Doug Dunham

Professor of Computer Science
Department of Computer Science, University of Minnesota Duluth
Duluth, Minnesota, USA

The goal of my art is to create aesthetically pleasing repeating patterns related to hyperbolic geometry. In the past I have drawn patterns on the hyperbolic plane itself. But the first and third pictures below show patterns on triply periodic polyhedra in Euclidean 3-space; the second picture shows a hyperbolic plane pattern that is the "universal covering pattern" of the pattern on the first polyhedron. The patterns are inspired by those of M.C. Escher, and like Escher's patterns, they have no gaps or overlaps. The polyhedra are related to the hyperbolic plane in two steps. First, the polyhedra are approximations to triply periodic minimal surfaces (the vertices of the polyhedra all lie on the corresponding minimal surface). Second, since the minimal surfaces have negative curvature, the hyperbolic plane has the same large scale geometry as their universal covering surface. The patterns of the first and second pictures have the same color symmetry.

The {3,8} Polyhedron with Butterflies
10" x 10" x 10"
Color printed cardboard

This is a pattern of butterflies (inspired by M.C. Escher's Regular Division Drawing 70) on the triply periodic polyhedron composed of equilateral triangles meeting 8 at each vertex, which can be denoted by the Schläfli symbol {3,8}. It is formed from octahedral hubs which have octahedral struts connecting the hubs; the struts are on alternate faces of the hubs. This polyhedron approximates Schwarz' D-Surface which is the boundary between two congruent, complementary solids, both in the shape of a "thickened" diamond lattice (the hubs are the carbon atoms and the struts are the atomic bonds). As in Escher's drawing, fish of two colors meet at each vertex, those fish being decorated with wing spots of the third color. In fact the polyhedron exhibits perfect 3-color symmetry, the color group being the symmetric group S3.

Butterfly Pattern 8-3
10" x 10"
Color printer

This is a hyperbolic plane pattern of butterflies, eight of which meet at left front wing tips and three of which meet at their right rear wings. The pattern is inspired by M.C. Escher's Euclidean image Regular Division Drawing Number 70. Disregarding color, the symmetry group of this pattern is generated by 8-fold and 3-fold rotations about the respective meeting points of the left front and right rear wings, and is 832 in orbifold notation (or [3,8]+ in Coxeter notation). This pattern exhibits perfect 3-color symmetry and its color group is the symmetric group S3. As in Escher's pattern, the wings of butterflies of two colors meeting at left front wing tips are decorated with small circles of the third color. This pattern can be thought of as the "universal covering pattern" of the pattern on the {3,8} polyhedron. The covering map from this pattern to the polyhedron maps bufferflies to butterflies with the same coloring on the polyhedron.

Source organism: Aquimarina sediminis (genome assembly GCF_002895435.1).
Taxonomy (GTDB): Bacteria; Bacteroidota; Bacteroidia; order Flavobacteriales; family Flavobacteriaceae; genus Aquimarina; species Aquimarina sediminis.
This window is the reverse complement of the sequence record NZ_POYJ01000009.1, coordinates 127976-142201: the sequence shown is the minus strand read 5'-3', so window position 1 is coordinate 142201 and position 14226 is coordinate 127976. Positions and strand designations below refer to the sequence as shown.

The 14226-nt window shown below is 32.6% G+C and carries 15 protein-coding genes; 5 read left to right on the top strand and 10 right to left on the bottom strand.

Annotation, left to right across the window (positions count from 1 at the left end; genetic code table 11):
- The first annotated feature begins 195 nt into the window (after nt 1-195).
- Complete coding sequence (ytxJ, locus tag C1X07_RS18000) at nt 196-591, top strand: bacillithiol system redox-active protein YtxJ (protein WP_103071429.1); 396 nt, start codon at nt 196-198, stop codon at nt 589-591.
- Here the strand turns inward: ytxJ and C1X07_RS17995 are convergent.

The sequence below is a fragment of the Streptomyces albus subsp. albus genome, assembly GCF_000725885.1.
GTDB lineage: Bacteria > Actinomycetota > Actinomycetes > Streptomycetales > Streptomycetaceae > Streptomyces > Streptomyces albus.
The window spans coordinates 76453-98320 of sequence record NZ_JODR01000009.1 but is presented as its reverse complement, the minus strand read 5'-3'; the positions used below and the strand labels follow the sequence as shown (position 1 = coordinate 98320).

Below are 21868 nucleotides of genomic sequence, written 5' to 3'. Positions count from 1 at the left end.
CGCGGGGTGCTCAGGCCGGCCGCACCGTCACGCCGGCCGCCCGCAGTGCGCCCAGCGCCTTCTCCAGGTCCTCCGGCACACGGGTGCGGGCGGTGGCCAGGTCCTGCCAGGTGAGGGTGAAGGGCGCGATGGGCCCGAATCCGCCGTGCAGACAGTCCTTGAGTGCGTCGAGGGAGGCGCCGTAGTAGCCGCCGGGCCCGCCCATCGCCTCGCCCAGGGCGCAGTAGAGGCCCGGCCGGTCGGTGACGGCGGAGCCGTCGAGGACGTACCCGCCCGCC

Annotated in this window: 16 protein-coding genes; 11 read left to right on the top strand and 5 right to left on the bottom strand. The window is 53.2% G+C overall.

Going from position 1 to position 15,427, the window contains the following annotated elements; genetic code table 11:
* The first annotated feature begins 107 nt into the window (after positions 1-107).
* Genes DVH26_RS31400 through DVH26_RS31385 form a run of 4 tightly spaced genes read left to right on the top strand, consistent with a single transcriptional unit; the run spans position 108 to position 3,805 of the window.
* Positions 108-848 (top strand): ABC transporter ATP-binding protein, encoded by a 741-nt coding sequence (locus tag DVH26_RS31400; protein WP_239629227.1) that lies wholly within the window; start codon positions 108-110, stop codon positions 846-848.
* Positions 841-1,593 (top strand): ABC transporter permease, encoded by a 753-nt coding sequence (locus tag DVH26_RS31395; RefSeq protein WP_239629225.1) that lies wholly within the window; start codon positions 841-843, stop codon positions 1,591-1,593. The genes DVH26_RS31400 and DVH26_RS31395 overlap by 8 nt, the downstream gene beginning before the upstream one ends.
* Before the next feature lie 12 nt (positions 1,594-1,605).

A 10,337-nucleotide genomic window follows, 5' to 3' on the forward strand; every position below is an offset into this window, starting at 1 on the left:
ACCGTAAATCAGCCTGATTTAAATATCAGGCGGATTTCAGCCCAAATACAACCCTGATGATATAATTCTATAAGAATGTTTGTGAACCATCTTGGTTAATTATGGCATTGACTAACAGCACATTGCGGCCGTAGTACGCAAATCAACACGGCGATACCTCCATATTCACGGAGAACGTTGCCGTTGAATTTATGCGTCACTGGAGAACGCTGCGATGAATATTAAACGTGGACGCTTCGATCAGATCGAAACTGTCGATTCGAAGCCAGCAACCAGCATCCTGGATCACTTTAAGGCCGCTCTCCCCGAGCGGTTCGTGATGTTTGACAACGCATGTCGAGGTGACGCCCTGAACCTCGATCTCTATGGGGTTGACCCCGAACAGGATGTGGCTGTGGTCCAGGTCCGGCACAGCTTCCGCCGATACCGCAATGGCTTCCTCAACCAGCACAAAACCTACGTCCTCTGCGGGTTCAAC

The {6,6|3} Polyhedron with Angular Fish
10" x 10" x 10"
Color printed cardboard

This is a pattern of red, green, and blue angular fish on the regular triply periodic polyhedron composed of regular hexagons meeting six at each vertex, which is denoted by the modified Schläfli symbol {6,6|3} (the 3 indicates that there are equilateral triangular holes in it). This polyhedron can also be thought of as an approximation to Schwarz' D-Surface. The white backbones of the fish of any one color lie along (infinite) Euclidean lines that are embedded in the polyhedron and in Schwarz' D Surface . Three of these lines of fish, one of each color, pass through each vertex. The fish swim in one direction along the backbone lines, so the fish of one color enter a vertex from one hexagon and exit the vertex into the "opposite" hexagon. There are 3-fold color symmetries generated by 120-degree rotations about axes of symmetry that alternately go through vertices and centers of the hexagons; the axes are perpendicular to the hexagons. The color group is the symmetric group S3.